There's a lot of great info on the touring forum at bikeforums.net

http://www.bikeforums.net/forumdisplay.php/47-Touring

Sounds like an awesome trip!
posted by beau jackson at 8:00 AM on January 11, 2013


Check out bikely for route ideas (Italy >500km).

Switzerland and France could be really nice as well.
posted by travelwithcats at 8:14 AM on January 11, 2013


Whether you rent or buy, be sure to put the effort into making sure the bike fits you well and is adjusted properly. Your general fitness will do you well but you will be using some muscles and joints in slightly different ways for long periods of time, and something like having the saddle 2cm too low can make you sore. You can make adjustments along the way, but you want to have it mostly right to begin with and keep those ongoing adjustments small. As others have said, don't wear the pack, at the very least get a rack and devise some method of attaching the pack to that, and bring extra bungees and cords to attach various stuff as needed. Try to build some flexibility into your route so you're not pushing to keep on schedule at the expense of having fun and checking out cool stuff along the way, or taking it easy if you get tired. Read the bikeforums link. Have fun.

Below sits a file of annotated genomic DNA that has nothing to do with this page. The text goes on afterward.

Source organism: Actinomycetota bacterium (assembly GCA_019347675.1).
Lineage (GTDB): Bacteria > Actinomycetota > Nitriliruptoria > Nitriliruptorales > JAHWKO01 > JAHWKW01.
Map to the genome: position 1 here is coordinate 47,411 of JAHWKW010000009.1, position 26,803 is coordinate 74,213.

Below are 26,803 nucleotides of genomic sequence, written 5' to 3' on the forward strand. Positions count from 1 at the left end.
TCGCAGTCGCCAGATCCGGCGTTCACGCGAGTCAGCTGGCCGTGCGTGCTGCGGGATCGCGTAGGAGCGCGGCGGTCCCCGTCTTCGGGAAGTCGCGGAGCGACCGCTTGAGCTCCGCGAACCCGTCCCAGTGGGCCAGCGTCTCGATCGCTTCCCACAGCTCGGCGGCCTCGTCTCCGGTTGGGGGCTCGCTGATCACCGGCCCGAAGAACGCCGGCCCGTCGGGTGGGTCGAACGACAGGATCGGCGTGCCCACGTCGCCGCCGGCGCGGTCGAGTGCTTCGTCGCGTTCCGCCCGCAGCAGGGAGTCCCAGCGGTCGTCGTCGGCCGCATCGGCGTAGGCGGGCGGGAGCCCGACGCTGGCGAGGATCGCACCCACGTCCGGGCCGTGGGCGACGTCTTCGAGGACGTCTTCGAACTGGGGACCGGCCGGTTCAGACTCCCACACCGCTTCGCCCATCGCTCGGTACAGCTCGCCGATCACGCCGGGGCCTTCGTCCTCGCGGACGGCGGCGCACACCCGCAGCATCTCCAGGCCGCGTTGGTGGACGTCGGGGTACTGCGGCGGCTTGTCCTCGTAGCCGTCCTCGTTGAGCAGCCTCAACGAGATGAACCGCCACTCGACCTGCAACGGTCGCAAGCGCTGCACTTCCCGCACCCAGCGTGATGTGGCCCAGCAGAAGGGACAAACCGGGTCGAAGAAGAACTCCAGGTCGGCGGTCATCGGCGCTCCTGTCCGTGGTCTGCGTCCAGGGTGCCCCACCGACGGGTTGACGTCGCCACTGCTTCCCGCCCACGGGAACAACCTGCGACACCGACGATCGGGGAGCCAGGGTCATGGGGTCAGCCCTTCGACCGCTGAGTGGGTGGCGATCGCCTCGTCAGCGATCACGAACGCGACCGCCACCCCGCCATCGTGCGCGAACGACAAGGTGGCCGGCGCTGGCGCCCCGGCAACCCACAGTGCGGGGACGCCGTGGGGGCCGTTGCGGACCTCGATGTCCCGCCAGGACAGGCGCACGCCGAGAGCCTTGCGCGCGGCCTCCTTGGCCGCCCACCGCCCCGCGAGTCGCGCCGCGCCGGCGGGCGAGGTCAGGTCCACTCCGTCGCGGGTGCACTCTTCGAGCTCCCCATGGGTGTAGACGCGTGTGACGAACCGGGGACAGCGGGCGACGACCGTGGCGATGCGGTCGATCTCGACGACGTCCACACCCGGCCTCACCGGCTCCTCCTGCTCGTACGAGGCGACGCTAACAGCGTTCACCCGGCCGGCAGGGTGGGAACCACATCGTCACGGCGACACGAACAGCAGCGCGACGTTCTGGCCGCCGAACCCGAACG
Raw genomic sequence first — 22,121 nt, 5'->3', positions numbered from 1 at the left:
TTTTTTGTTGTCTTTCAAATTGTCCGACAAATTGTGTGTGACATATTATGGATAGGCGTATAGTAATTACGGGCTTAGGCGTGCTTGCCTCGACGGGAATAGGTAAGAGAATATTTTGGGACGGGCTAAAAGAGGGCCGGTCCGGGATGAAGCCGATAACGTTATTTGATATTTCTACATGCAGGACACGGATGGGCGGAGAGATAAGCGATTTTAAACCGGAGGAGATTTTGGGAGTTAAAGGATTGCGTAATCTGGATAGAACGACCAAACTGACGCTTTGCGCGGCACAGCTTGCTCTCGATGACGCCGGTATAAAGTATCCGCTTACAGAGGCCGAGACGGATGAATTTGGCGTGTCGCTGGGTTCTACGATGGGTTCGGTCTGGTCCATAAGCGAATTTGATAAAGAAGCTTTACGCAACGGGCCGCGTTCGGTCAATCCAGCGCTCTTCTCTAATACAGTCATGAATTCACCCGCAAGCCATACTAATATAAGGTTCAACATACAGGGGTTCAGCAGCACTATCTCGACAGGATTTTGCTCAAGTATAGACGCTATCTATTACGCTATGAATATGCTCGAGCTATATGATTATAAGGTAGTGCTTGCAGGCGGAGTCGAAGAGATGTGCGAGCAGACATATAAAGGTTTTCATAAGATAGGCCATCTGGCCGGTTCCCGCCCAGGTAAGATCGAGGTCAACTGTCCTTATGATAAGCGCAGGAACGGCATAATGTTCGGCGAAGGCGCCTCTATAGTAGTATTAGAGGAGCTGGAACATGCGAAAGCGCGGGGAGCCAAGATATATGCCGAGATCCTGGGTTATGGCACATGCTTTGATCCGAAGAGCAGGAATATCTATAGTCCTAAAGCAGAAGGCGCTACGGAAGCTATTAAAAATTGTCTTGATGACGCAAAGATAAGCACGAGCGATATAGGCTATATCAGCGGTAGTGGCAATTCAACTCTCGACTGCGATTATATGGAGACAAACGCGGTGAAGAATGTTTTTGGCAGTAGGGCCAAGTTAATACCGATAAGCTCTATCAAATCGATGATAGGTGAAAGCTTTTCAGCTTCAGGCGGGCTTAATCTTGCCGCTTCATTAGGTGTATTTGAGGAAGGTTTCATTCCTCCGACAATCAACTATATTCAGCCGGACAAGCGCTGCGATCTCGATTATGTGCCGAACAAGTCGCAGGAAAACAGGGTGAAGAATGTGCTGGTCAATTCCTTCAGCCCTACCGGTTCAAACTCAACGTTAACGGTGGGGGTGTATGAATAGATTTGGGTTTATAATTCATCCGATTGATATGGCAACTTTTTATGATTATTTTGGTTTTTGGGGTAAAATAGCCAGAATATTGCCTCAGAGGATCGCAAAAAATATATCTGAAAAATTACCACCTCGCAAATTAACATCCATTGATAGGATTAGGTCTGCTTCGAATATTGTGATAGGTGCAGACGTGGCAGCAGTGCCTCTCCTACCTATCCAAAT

posted by makeitso at 8:45 AM on January 11, 2013


Ireland! My boyfriend and I cycled the West Coast of Ireland this past June and it was AWESOME. MeMail if you're interested and I can send you the details.
posted by floweredfish at 9:20 AM on January 11, 2013


I'd spend the last month before the vacation getting to wherever possible on the bike and I'd take the saddle I used with me to Italy (which is a destination I heartily endorse).